Lord, I never wanted to be separated from You.

A Reflection on St. Monica (August 27)

 Do you find life difficult? Do you sometimes feel desperate? Did anybody tell you that you’re impossible? Today, we celebrate the memorial of St. Monica and her life will give us a hint to our questions. Monica lived in North Africa and was a Christian wife of a pagan husband. Her husband had some redeeming features, but he had a violent temper and was licentious. Monica also had to bear with a grouchy and irritable mother-in-law who lived in her home. Monica’s prayers and example finally won her husband and mother-in-law to Christianity. Her husband died a year after his baptism.

They had three children and one of them named Augustine was involved in a strange sect called the Manicheans. Augustine also had a mistress and fathered a child out of wedlock. For thirty years, Monica prayed and cried for him.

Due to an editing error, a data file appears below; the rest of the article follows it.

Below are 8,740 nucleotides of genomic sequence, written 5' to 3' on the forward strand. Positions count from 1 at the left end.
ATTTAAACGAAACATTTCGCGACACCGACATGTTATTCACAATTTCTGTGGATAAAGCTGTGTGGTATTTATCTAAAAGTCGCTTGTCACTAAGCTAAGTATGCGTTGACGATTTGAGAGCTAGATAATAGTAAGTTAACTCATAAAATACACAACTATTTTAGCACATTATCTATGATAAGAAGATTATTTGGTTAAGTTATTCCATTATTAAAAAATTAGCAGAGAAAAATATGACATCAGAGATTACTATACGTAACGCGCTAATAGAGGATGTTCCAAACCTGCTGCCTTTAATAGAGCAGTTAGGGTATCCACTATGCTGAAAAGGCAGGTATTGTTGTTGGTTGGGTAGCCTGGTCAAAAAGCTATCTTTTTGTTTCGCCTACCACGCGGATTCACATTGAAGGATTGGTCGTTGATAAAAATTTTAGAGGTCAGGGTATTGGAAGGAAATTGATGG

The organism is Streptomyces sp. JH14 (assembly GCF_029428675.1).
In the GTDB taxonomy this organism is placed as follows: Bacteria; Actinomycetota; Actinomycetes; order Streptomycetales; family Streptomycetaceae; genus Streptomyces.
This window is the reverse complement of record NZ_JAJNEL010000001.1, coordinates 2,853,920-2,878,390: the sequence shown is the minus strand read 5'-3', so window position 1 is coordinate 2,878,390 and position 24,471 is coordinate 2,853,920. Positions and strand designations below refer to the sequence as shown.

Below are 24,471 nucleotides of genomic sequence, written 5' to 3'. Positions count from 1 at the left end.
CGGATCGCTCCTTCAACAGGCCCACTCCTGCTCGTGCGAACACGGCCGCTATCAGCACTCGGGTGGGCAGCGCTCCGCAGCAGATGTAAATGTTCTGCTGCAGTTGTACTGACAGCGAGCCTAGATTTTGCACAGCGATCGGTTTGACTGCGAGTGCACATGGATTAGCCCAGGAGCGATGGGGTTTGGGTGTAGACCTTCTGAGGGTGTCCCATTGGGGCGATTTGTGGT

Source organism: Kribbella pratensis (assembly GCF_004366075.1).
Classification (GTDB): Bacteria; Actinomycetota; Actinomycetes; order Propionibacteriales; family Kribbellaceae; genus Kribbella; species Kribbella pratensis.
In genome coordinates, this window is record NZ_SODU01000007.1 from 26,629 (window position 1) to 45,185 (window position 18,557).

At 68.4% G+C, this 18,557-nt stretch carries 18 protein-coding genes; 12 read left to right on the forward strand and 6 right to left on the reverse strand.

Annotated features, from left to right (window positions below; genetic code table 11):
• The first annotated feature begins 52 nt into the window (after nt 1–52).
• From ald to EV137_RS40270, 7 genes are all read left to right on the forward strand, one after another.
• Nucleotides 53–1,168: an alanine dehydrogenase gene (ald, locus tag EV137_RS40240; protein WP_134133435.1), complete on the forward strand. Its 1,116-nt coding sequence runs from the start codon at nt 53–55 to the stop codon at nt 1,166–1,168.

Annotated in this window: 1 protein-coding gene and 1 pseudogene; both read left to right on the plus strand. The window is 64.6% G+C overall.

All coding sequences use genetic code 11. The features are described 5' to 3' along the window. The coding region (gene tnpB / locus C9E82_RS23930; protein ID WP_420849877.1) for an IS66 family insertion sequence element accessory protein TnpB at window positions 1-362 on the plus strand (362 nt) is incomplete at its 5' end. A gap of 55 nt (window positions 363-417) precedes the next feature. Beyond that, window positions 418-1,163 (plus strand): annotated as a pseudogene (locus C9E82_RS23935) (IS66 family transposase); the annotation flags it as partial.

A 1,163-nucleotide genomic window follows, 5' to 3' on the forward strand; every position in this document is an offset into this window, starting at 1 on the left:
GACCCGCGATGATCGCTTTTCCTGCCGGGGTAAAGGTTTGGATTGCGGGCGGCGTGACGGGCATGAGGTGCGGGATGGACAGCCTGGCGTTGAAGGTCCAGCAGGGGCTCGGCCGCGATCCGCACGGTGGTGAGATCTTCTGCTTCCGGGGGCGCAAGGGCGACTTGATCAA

The circumstances of St. Monica’s life could have made her a nagging wife, a bitter daughter-in-law and a despairing mother, yet she did not give way to any of these temptations.  She continually fasted, prayed, and wept on her son’s behalf. When Monica asked the bishop to put pressure on her son, he told her, “let him be and continue to pray for him. It’s impossible that a son of so many tears should be lost.” What was lost was indeed found. Jesus brought the lost sheep Augustine to the true faith and a moral lifestyle. This lost son is now known as St. Augustine whose feast we celebrate tomorrow. St. Monica is a good example not only of the power of prayer united with tears and suffering, but also of patience. St. Monica showed us that it is not hopeless and we are not hopeless.

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